reprinted with permission
Thanks to The Times Argus, arts editor Jim Lowe, writer Mary Gow, and photographer Sandy Macy
‘Sense and Sensibility’: Jane Austen visits Lost Nation Theater
Mary Gow | September 28, 2017
By MARY GOW
ARTS CORRESPONDENT The Times Argus
What is a pair of well-born sisters to do when, thanks to the vagaries of primogeniture, their side of the family is cast into diminished means? Both of marriageable age, but with vastly different temperaments in affairs of the heart, the sisters live in a world of acute social strictures and expectations of propriety.
Beginning Thursday, Oct. 5, Elinor and Marianne Dashwood, their suitors, kin and other Regency England acquaintances come to the stage in Montpelier as Lost Nation Theater presents Jane Austen’s “Sense and Sensibility.” The production is the Vermont premiere of Kate Hamill’s award-winning 2014 adaptation of Austen’s classic and features a cast of 12 directed by LNT’s producing artistic director, Kathleen Keenan.
“We are very excited by this adaptation,” Keenan said. “That classic literature aspect is there, but it’s very fun and fast. It’s got that rich language. The characters are all very finely drawn. They’re multifaceted and there’s a deep understanding of human nature.”
The adaptation of the novel, she noted, “has an LNT aesthetic. Its success is in the skill of the actors, their movement and voice to create the show.”
“Sense and Sensibility” was Austen’s first published novel. Published in 1811, its first edition of 750 copies sold out, earning acclaim and a good financial return, but it did not name Austen as author, instead noting that the novel was “Written by a Lady.”
The two sisters of Austen’s novel embody the contrasting qualities of the title. Elinor is the “Sense” of the pair, rational and clear headed. Marianne, romantic and emotional, is “Sensibility.” In their social sphere, with its rarified pretenses but often venal behavior, the sisters’ lives and marital options are subjects of scrutiny, heightened by their reduced circumstances.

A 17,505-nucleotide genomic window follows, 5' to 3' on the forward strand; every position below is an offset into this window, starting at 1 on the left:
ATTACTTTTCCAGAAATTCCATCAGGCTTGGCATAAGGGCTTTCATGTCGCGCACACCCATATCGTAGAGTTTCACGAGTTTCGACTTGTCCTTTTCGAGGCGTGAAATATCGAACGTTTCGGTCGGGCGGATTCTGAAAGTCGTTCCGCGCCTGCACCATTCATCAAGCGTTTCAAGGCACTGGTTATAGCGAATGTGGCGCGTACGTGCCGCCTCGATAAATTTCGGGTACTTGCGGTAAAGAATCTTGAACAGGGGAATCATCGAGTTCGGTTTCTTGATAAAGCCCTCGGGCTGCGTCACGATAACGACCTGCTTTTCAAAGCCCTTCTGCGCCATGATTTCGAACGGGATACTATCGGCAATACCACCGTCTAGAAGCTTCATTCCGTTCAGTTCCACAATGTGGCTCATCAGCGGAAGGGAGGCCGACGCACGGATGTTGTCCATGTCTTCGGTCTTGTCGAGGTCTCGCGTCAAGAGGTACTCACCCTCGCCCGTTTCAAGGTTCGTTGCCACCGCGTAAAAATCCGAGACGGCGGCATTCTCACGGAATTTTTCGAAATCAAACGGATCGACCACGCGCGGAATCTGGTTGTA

Hamill’s script, Keenan noted, “really contemporizes the story without modernizing it.”
The adaptation creatively brings out the cultural context of the sisters’ world along with the intricacies of various relationships.
“There’s this wonderful invention of ‘The Gossips.’ It’s like a Greek chorus of people commenting on the action, observing and propelling the story forward. In lieu of a narrator or lots of exposition, we have these gossip creatures who are very fun, very high energy, very over-the-top, who help us to tell the story,” said Keenan.
In the novel, the Dashwoods are buffeted around England as they deal with their circumstances and options – from ancestral home to country cottage to London and more. LNT’s staging takes them on their travels and also heightens their fishbowl-like scrutiny.
“Our lighting and set design support their sense of constraint and also people pushing against those constraints,” said Kim Bent, LNT founder. “The LNT theater has been reconfigured to an in-the-round arrangement. They are always being watched, but there are escape routes from it.”
For dashing around England and dealing with their tumult, Bent explained, “the very nature of this adaptation is that everything has to be mobile. Things are on casters and rollers, they fly in and fly out. Things shift beneath them.”
LNT’s cast comes from around Vermont and around the country. Katelyn Manfre, in LNT’s “The Crucible” and “Our Town,” returns from Washington D.C. to play Marianne. Annie Evans comes from Nevada, making her LNT debut as Elinor.
“Regardless of your interest level in Jane Austin, this show is a lot of fun,” said Manfre. “It moves, it is funny and active, and it is a very exciting theatrical experience. I think it’s not just coming to see a classic. It feels very new and very contemporary.”
“People of all ages can enjoy this. You get to see a lot of family dynamics. You can root for the biggest sister, the middle child, the youngest child,” added Evans. “I think even younger teens will find things they really enjoy in it.”
photos on this page courtesy of Sandy Macy